Monday, February 19, 2018

Jennifer Brown

Jennifer Brown is the author of the young adult novels Shade Me, Bitter End, Perfect Escape, Thousand Words, and Torn Away. Her debut young adult novel, Hate List, was chosen as an ALA Best Book for Young Adults, a VOYA Perfect Ten, and a School Library Journal Best Book of the Year. She lives in the Kansas City, Missouri, area with her husband and children.

Brown's latest novel is Break Us.

Recently I asked the author about what she was reading. Brown's reply:
Right now I am reading a crazy amount of YA and middle grade books, and they have all been really great. But there is one that stands out as the book that had me completely engrossed and will stay with me forever: Allegedly by Tiffany D. Jackson.

Nine-year old Mary allegedly killed an infant while babysitting with her mother and was sent to “baby jail.” Now, six years later, she is living in a group home, trying to put together the pieces of her life, when she discovers that she herself is pregnant.

Mary has been tight-lipped about what happened the night of the baby’s death, but the court has decided that they will be taking her baby after he is born, and now she is more motivated than ever to set the record straight so she can keep her baby and make a life with his father, Ted. This means she must not only go up against the court of public opinion and the reluctant and sometimes biased justice system itself—but more frighteningly—the powerful force that is her very religious mother.

The voices in this book are so astonishingly real, I felt at times as if I was standing right there in the group home with these girls. Jackson pulls no punches, never shying away from the truth, and giving each character their own very individual, brutally honest voice. It reminded me of Orange is the New Black, only with higher stakes and more empathy.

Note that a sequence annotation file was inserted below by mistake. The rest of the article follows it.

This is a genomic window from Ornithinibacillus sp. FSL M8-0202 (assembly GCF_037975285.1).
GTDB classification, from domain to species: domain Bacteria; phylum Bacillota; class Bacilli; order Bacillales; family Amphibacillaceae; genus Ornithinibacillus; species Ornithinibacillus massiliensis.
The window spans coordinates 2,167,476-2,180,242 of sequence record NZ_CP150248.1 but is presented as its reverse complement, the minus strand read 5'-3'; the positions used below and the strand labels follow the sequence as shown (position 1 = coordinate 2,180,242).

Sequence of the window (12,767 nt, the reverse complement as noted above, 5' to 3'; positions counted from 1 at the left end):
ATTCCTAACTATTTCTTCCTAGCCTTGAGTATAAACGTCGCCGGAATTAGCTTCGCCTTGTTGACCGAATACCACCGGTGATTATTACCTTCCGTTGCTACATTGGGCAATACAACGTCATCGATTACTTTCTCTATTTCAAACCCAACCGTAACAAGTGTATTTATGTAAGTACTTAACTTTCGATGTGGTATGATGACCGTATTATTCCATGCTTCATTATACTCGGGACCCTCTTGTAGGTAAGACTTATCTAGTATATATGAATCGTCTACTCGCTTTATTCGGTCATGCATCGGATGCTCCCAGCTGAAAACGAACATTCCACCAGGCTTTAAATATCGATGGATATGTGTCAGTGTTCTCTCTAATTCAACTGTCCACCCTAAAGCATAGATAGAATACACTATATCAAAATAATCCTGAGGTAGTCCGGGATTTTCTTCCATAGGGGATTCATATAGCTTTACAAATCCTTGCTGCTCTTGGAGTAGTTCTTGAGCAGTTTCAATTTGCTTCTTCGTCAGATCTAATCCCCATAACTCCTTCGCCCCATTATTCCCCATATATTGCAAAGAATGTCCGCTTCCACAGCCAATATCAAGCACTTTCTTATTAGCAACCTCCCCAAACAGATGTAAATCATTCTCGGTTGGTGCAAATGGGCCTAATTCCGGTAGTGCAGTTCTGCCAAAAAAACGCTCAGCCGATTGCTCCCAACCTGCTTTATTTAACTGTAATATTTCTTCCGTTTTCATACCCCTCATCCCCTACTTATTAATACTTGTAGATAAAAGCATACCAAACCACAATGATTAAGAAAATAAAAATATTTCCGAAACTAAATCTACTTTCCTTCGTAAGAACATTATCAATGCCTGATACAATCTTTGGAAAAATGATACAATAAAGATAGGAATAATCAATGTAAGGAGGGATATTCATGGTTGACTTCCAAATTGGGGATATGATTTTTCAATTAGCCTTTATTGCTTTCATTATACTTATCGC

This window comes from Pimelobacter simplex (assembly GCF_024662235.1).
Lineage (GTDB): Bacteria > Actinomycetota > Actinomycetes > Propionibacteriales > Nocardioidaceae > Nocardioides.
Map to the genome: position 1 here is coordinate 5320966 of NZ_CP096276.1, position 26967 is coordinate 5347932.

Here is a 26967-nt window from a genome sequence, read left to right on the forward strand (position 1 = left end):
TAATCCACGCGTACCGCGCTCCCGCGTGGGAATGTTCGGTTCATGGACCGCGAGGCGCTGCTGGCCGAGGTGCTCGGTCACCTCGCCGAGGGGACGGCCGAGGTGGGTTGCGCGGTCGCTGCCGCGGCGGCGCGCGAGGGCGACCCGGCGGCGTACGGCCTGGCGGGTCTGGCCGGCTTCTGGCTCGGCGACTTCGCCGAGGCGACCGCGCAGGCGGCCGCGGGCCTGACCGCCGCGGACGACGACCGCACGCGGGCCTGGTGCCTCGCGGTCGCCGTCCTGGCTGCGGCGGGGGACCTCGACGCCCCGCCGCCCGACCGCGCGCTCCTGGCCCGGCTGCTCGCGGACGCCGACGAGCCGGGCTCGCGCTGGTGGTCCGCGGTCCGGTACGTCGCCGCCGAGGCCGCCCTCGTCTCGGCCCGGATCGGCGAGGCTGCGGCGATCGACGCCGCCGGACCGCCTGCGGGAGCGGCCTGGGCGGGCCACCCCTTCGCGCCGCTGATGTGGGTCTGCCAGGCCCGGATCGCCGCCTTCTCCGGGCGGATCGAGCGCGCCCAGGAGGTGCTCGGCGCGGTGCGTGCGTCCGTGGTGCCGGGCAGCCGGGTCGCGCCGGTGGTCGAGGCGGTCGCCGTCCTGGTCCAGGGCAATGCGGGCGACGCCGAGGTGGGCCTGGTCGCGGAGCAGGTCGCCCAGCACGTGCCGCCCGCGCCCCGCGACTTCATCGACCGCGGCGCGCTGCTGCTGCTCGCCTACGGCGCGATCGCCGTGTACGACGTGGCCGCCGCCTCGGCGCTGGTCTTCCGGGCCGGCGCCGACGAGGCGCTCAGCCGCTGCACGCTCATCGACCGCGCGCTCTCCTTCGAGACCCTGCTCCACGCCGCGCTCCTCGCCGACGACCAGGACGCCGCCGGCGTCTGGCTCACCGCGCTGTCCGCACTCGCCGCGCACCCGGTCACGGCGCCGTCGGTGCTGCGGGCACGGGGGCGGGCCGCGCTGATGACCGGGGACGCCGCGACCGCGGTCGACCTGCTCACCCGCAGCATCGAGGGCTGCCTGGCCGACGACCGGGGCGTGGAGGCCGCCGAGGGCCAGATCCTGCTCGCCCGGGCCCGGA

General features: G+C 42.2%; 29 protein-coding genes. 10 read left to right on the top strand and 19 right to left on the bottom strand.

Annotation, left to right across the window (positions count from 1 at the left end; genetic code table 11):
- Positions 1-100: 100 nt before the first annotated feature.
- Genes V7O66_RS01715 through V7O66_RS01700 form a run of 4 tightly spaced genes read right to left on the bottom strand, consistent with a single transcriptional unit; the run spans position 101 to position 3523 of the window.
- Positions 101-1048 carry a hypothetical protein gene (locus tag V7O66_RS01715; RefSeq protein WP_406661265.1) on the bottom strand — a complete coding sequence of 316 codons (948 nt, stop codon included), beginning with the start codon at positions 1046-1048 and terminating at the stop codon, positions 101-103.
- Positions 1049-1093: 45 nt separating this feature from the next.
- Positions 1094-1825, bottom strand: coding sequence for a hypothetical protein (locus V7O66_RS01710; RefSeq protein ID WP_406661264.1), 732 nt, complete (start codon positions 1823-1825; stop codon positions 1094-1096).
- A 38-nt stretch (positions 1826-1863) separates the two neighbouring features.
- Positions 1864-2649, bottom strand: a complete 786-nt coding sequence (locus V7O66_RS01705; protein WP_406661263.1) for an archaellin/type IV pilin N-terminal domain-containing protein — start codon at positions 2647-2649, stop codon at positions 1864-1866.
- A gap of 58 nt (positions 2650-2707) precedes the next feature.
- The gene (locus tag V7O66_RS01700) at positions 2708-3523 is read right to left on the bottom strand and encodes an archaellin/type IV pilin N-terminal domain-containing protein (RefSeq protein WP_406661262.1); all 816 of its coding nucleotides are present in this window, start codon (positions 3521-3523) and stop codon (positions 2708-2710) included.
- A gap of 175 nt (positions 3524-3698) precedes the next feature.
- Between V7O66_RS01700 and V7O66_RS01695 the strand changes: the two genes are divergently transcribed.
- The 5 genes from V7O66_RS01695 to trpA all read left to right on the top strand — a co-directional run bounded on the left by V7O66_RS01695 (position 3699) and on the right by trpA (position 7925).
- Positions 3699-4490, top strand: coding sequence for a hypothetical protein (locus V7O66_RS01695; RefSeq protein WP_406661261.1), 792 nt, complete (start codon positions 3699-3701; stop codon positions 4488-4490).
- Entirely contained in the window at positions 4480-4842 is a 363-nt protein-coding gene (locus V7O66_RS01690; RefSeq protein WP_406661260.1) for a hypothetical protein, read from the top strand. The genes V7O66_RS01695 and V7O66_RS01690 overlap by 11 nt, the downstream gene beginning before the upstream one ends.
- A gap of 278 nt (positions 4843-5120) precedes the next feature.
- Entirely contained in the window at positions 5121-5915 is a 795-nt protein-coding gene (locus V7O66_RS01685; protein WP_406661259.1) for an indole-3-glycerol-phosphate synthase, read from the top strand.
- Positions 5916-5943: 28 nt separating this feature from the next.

I love gritty stories that make me think, and I gravitate toward books that have me questioning my own insulated suburban paradigms. This book makes bold statements about our justice system—particularly our juvenile justice system—and about how our global connectivity as a society can be brutal, even when the “offender” is a nine year old child. Decisions, truth and lies, race, compassion…goodness, this book has it all! And don’t even get me started about how it all comes together at the end!

Incidentally, I listened to the audio version of this book, and Bahni Turpin did an amazing job bringing just the right voice to these characters. If you have the inclination to listen, you should totally do so.

This is Tiffany D. Jackson’s debut novel, and I believe a hugely honest and important voice has just burst onto the YA scene. I am definitely an insta-fan, and can’t wait to read what she writes next.
Visit Jennifer Brown's website.

Coffee with a Canine: Jennifer Brown & Ursula and Aragorn.

--Marshal Zeringue